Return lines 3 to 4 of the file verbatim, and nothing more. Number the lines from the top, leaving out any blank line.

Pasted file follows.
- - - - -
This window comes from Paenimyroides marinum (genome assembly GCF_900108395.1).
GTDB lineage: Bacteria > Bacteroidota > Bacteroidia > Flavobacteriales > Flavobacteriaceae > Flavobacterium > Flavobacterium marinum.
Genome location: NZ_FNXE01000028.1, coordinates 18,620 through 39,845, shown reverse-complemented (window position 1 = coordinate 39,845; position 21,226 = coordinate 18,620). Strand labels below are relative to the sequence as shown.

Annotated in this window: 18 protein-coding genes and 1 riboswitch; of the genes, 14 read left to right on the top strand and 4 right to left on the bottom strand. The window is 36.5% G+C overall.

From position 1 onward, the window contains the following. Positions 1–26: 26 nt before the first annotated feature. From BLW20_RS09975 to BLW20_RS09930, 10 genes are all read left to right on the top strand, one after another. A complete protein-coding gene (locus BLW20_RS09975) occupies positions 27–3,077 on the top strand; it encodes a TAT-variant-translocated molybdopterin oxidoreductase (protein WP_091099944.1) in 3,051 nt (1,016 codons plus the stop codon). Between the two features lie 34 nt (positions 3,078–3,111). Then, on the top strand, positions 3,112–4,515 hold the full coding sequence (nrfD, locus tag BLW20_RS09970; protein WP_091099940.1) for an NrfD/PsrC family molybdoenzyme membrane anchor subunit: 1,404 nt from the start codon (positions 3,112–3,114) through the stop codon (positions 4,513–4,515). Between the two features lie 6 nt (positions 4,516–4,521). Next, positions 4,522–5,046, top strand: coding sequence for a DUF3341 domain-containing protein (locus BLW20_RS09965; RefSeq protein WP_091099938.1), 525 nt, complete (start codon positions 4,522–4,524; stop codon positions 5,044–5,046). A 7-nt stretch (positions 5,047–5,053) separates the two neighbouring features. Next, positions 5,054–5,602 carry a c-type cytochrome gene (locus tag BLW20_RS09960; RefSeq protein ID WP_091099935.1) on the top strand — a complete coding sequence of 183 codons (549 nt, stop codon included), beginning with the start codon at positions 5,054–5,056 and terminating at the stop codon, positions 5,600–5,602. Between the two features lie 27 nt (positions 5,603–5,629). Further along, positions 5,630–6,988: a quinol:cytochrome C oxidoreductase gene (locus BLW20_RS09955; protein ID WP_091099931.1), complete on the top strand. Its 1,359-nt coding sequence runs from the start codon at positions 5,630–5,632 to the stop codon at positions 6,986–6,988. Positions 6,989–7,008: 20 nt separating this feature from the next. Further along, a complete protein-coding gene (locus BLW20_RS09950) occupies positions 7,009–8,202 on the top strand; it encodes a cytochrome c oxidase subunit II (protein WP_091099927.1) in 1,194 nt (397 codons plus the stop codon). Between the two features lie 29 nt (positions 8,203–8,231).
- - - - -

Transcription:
Genome location: NZ_FNXE01000028.1, coordinates 18,620 through 39,845, shown reverse-complemented (window position 1 = coordinate 39,845; position 21,226 = coordinate 18,620). Strand labels below are relative to the sequence as shown.

Annotated in this window: 18 protein-coding genes and 1 riboswitch; of the genes, 14 read left to right on the top strand and 4 right to left on the bottom strand. The window is 36.5% G+C overall.